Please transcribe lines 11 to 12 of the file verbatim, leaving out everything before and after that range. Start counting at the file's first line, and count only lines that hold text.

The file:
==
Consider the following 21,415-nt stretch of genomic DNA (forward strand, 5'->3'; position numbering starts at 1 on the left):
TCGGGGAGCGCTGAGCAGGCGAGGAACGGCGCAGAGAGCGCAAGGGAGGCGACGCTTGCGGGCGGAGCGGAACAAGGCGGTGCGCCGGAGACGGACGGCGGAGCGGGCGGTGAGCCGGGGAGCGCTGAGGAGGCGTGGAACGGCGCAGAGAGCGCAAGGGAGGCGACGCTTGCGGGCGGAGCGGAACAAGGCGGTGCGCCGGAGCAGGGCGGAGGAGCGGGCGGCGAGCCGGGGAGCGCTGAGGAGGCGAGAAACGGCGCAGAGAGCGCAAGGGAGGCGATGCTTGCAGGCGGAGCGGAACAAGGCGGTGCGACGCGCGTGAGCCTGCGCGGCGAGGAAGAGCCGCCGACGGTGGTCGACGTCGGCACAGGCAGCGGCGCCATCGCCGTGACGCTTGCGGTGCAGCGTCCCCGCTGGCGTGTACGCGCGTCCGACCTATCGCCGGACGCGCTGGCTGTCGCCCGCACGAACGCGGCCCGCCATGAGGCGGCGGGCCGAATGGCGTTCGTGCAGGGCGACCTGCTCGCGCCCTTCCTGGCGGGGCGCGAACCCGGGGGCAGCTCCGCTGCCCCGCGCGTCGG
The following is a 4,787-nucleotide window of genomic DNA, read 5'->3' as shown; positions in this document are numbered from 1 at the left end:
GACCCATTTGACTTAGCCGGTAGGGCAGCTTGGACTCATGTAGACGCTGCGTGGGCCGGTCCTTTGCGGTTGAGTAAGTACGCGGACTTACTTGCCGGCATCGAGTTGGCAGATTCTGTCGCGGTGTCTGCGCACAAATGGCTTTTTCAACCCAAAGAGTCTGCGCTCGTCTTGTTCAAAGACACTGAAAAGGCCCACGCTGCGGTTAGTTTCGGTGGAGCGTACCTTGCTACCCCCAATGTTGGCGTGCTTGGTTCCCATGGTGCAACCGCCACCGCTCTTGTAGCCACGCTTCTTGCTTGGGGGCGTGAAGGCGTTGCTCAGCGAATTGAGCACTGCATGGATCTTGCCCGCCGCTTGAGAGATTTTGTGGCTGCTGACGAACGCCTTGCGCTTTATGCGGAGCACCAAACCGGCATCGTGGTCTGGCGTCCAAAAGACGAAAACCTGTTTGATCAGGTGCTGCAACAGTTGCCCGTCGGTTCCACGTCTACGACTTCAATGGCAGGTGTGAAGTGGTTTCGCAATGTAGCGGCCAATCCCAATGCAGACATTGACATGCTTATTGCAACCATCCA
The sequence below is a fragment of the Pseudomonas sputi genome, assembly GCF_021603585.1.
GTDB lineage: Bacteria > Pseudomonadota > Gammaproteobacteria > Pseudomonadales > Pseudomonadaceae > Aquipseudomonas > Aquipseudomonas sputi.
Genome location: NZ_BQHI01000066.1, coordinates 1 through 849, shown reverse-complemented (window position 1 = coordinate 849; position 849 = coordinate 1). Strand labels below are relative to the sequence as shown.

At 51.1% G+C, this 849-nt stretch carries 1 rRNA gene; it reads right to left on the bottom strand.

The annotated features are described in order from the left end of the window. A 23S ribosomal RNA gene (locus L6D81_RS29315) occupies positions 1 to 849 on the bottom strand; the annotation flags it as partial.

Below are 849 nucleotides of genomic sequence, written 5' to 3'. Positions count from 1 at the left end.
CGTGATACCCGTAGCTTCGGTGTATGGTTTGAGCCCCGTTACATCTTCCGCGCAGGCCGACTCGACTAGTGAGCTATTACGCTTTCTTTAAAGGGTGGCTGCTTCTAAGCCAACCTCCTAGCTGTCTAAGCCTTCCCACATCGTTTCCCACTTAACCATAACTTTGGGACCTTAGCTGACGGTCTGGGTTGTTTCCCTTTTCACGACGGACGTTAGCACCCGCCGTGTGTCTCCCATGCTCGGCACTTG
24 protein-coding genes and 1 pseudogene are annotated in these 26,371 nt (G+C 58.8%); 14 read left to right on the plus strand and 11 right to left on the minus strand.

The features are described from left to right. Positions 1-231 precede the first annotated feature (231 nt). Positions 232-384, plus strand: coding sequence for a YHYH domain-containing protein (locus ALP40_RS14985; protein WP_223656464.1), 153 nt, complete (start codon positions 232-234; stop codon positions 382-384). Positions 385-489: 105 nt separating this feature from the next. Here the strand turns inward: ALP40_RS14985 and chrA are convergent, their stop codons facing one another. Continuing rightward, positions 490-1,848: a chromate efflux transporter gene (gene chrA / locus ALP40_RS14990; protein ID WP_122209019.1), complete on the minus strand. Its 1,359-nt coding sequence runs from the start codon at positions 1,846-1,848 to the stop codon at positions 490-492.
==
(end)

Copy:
CGTGATACCCGTAGCTTCGGTGTATGGTTTGAGCCCCGTTACATCTTCCGCGCAGGCCGACTCGACTAGTGAGCTATTACGCTTTCTTTAAAGGGTGGCTGCTTCTAAGCCAACCTCCTAGCTGTCTAAGCCTTCCCACATCGTTTCCCACTTAACCATAACTTTGGGACCTTAGCTGACGGTCTGGGTTGTTTCCCTTTTCACGACGGACGTTAGCACCCGCCGTGTGTCTCCCATGCTCGGCACTTG
24 protein-coding genes and 1 pseudogene are annotated in these 26,371 nt (G+C 58.8%); 14 read left to right on the plus strand and 11 right to left on the minus strand.